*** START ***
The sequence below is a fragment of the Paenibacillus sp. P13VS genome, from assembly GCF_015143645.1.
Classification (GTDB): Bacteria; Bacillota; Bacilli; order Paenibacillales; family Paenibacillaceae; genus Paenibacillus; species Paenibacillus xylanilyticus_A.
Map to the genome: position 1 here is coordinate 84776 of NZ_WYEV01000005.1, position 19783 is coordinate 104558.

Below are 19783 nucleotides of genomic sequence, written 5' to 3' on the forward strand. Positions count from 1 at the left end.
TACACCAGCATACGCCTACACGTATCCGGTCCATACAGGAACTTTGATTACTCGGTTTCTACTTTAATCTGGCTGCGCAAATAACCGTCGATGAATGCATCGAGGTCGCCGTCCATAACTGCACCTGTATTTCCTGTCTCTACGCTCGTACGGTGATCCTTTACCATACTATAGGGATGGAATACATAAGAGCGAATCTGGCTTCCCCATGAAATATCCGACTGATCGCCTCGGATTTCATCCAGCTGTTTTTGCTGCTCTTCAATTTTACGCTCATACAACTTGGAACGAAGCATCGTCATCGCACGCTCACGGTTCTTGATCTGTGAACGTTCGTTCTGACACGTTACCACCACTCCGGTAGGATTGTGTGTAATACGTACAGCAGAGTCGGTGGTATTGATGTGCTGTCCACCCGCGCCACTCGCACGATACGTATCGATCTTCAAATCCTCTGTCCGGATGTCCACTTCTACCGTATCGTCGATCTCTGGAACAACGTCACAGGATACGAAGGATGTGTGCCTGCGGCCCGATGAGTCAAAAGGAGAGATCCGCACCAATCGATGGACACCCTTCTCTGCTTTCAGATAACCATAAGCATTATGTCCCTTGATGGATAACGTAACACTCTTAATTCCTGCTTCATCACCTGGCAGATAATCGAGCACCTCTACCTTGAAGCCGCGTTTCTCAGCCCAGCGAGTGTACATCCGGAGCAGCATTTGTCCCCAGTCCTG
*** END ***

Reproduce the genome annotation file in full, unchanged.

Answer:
The sequence below is a fragment of the Paenibacillus sp. P13VS genome, from assembly GCF_015143645.1.
Classification (GTDB): Bacteria; Bacillota; Bacilli; order Paenibacillales; family Paenibacillaceae; genus Paenibacillus; species Paenibacillus xylanilyticus_A.
Map to the genome: position 1 here is coordinate 84776 of NZ_WYEV01000005.1, position 19783 is coordinate 104558.

Below are 19783 nucleotides of genomic sequence, written 5' to 3' on the forward strand. Positions count from 1 at the left end.
TACACCAGCATACGCCTACACGTATCCGGTCCATACAGGAACTTTGATTACTCGGTTTCTACTTTAATCTGGCTGCGCAAATAACCGTCGATGAATGCATCGAGGTCGCCGTCCATAACTGCACCTGTATTTCCTGTCTCTACGCTCGTACGGTGATCCTTTACCATACTATAGGGATGGAATACATAAGAGCGAATCTGGCTTCCCCATGAAATATCCGACTGATCGCCTCGGATTTCATCCAGCTGTTTTTGCTGCTCTTCAATTTTACGCTCATACAACTTGGAACGAAGCATCGTCATCGCACGCTCACGGTTCTTGATCTGTGAACGTTCGTTCTGACACGTTACCACCACTCCGGTAGGATTGTGTGTAATACGTACAGCAGAGTCGGTGGTATTGATGTGCTGTCCACCCGCGCCACTCGCACGATACGTATCGATCTTCAAATCCTCTGTCCGGATGTCCACTTCTACCGTATCGTCGATCTCTGGAACAACGTCACAGGATACGAAGGATGTGTGCCTGCGGCCCGATGAGTCAAAAGGAGAGATCCGCACCAATCGATGGACACCCTTCTCTGCTTTCAGATAACCATAAGCATTATGTCCCTTGATGGATAACGTAACACTCTTAATTCCTGCTTCATCACCTGGCAGATAATCGAGCACCTCTACCTTGAAGCCGCGTTTCTCAGCCCAGCGAGTGTACATCCGGAGCAGCATTTGTCCCCAGTCCTG